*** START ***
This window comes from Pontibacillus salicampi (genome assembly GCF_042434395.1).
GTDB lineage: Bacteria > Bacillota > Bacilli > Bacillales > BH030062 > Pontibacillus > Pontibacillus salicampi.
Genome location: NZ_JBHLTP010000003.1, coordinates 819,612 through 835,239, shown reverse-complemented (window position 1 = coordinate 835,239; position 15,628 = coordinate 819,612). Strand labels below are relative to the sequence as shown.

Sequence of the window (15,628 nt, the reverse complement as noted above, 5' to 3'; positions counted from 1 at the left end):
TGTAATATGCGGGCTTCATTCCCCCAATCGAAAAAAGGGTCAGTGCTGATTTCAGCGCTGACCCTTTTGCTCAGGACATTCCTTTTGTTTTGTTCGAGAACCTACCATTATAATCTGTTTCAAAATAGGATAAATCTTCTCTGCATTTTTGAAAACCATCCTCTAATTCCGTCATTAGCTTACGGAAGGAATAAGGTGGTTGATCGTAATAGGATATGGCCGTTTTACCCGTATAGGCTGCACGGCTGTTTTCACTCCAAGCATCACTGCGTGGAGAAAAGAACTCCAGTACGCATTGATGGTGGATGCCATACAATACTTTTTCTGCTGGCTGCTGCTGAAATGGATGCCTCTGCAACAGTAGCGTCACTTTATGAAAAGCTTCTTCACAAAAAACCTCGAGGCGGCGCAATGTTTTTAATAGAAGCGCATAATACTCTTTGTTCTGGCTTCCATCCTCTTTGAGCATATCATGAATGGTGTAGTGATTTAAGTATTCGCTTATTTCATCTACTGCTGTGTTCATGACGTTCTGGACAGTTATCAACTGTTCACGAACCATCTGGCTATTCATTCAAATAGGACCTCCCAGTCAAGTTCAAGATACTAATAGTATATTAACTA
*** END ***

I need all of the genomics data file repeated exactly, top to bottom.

This window comes from Pontibacillus salicampi (genome assembly GCF_042434395.1).
GTDB lineage: Bacteria > Bacillota > Bacilli > Bacillales > BH030062 > Pontibacillus > Pontibacillus salicampi.
Genome location: NZ_JBHLTP010000003.1, coordinates 819,612 through 835,239, shown reverse-complemented (window position 1 = coordinate 835,239; position 15,628 = coordinate 819,612). Strand labels below are relative to the sequence as shown.

Sequence of the window (15,628 nt, the reverse complement as noted above, 5' to 3'; positions counted from 1 at the left end):
TGTAATATGCGGGCTTCATTCCCCCAATCGAAAAAAGGGTCAGTGCTGATTTCAGCGCTGACCCTTTTGCTCAGGACATTCCTTTTGTTTTGTTCGAGAACCTACCATTATAATCTGTTTCAAAATAGGATAAATCTTCTCTGCATTTTTGAAAACCATCCTCTAATTCCGTCATTAGCTTACGGAAGGAATAAGGTGGTTGATCGTAATAGGATATGGCCGTTTTACCCGTATAGGCTGCACGGCTGTTTTCACTCCAAGCATCACTGCGTGGAGAAAAGAACTCCAGTACGCATTGATGGTGGATGCCATACAATACTTTTTCTGCTGGCTGCTGCTGAAATGGATGCCTCTGCAACAGTAGCGTCACTTTATGAAAAGCTTCTTCACAAAAAACCTCGAGGCGGCGCAATGTTTTTAATAGAAGCGCATAATACTCTTTGTTCTGGCTTCCATCCTCTTTGAGCATATCATGAATGGTGTAGTGATTTAAGTATTCGCTTATTTCATCTACTGCTGTGTTCATGACGTTCTGGACAGTTATCAACTGTTCACGAACCATCTGGCTATTCATTCAAATAGGACCTCCCAGTCAAGTTCAAGATACTAATAGTATATTAACTA